Doubtful Sound

Doubtful Sound, Te Anau Overview

Belonging to the Fiordland National Park along with the more popular Milford Sound, Doubtful Sound is a fiord located southwest of New Zealand. People come here exclusively to experience the serene beauty of the surrounding nature. Some adventure activities like snorkelling and diving are add-ons to the visitor experience here. However, as mentioned by visitors, the best way to experience the fiord is by cruising around the surrounding seas.

Doubtful Sound is 40 kilometres long and 421 meters deep. This makes the fiord the second largest and the deepest fiord of the South Island. It is spread out wider than Milford Sound, with cliffs of comparatively lesser heights. The fiord is 'U' in shape and is prominently shown. The area is wet most of the time as it receives heavy rainfall, just as the other fiords in Fiordland National Park. The average rainfall ranges from 120 inches to 240 inches. The dense native rainforest of New Zealand makes up most of the fiord's vegetation.

Read More on Doubtful Sound

What to Do

Doubtful Sound Cruise: As mentioned earlier, the visit to Doubtful Sound is ever more rewarding on a cruise boat, especially the overnight cruise boats that depart from Deep Cove. The cruise follows a trail covering the sunset in the evening with a delightful dinner on the boat. The mornings are blissful with absolute silence generating peace in the hearts of the people. The waters are not crowded with other cruise liners. At most, there will be one or two more. This could be termed as one of the quietest places on earth.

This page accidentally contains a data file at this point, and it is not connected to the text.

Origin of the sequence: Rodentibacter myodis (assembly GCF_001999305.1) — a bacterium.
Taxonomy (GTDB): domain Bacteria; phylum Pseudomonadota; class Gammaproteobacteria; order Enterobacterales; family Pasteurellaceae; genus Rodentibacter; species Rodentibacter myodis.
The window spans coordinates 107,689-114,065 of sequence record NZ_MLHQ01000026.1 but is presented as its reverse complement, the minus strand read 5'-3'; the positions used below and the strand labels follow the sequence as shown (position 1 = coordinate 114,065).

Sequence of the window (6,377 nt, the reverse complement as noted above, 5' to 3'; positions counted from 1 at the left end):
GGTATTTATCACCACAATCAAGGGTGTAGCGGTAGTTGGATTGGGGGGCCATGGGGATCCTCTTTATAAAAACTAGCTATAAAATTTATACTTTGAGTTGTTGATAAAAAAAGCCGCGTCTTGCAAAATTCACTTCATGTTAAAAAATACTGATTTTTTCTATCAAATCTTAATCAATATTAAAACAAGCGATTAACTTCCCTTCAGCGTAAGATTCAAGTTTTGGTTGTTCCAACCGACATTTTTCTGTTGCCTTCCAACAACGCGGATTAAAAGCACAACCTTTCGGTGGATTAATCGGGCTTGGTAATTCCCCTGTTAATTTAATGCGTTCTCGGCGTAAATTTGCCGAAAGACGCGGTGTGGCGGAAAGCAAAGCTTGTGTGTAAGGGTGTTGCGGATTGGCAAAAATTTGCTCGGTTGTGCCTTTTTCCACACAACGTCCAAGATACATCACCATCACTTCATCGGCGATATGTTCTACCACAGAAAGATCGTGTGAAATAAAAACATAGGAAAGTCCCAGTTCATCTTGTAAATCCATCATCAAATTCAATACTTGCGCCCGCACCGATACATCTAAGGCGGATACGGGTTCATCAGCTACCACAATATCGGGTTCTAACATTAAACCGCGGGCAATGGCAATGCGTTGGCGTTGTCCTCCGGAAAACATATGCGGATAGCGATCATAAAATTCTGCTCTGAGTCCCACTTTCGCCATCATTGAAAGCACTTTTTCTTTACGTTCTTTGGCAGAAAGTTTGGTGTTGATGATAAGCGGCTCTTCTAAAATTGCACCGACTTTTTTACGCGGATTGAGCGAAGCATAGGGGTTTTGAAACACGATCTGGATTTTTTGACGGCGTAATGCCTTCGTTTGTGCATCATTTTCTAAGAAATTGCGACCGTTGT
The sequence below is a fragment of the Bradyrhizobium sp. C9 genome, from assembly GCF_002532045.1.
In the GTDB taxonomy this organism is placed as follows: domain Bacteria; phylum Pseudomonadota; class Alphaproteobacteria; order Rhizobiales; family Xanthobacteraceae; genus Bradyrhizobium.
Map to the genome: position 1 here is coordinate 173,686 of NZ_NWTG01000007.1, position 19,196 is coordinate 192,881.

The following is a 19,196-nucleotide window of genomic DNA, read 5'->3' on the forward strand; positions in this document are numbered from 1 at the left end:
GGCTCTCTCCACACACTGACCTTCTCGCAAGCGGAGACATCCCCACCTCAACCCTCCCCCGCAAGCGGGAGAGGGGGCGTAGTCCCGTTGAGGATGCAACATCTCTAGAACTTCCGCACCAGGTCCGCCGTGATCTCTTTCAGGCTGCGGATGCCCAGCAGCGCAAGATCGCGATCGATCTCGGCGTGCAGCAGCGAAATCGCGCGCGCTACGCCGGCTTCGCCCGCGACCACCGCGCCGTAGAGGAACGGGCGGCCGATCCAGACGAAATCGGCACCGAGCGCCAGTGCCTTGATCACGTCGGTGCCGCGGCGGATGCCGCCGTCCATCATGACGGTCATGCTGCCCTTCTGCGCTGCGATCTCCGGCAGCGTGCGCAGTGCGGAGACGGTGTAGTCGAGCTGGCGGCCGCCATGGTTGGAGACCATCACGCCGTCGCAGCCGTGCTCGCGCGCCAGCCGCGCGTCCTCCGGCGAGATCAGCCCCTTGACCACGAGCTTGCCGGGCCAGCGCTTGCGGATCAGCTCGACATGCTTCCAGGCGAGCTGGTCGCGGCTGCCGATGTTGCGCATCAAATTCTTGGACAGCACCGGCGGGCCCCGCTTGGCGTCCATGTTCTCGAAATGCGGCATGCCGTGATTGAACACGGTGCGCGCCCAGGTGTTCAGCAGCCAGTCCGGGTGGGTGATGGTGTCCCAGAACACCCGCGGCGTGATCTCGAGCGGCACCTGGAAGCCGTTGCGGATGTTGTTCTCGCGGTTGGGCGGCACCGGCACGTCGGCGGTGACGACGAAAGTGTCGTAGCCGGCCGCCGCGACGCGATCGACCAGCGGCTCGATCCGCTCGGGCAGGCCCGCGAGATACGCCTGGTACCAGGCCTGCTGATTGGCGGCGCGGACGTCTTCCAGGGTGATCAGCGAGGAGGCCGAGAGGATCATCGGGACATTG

Diving and Snorkeling: Due to the permanent freshwater layer on the surface of the sea, the diverse marine life of the area is caught swimming in shallow waters. This makes for a unique and exciting diving experience at the fiord. The depth of the freshwater can vary from 1 to 10 meters. This would imply that it can be pretty dark during the initial part of the dive but as the freshwater is overcome and you reach the saltwater, you can see clearly all the splendid marine life before your eyes.


Due to the minimum access to the Fiord, the wildlife there is undisturbed. The vegetation consists of temperate rainforests. It is immensely dense with native trees. The birds inhabiting the fiord are also native birds.

The surrounding waters are home to exotic marine life. This is due to the fact that sunlight is blocked from entering the waters by the layer of freshwater on the surface. This layer of freshwater is from heavy rainfall. The corals and other marine-life grow at a shallower depth as there is no sunlight penetrating the water.

This makes it easier to catch hold of them. Many of the southern ocean creatures found here are dolphins, fur seals, whales, penguins and the Royal Albatross.


  • Captain Cook's uncertainty as to whether the inlet was navigable in 1770, earned the fiord the name Doubtful Harbour. It was later changed to Doubtful Sound by whalers and sealers.
  • In February 1793, a man named Felipe Bauzá y Cañas visited Doubtful Sound. He was one of the officers of a Spanish scientific expedition. He was one of the first charters to enter the Sound and to explore its lower parts. As he went on exploring, he kept naming many features of it.
  • Today these form a unique cluster containing most of the Spanish names on the map of New Zealand: Febrero Point, Bauza Island and the Nee Islets, Pendulo Reach, and Malaspina Reach.

How To Reach Doubtful Sound

  • Doubtful Sound is not as accessible as Milford Sound.
  • Driving till there is an impossible task as the Wilmot Pass road is not connected to the road network.
  • Boat cruises are the only viable transport facilities to visit the Fiord.
  • There are many cruise service providers that operate and offer day trips to Doubtful Sound.
  • There are overnight cruise options as well.

Top Hotel Collections

Top Hotels Near Doubtful Sound

Doubtful Sound Reviews

Your rating

Have a Question on Doubtful Sound?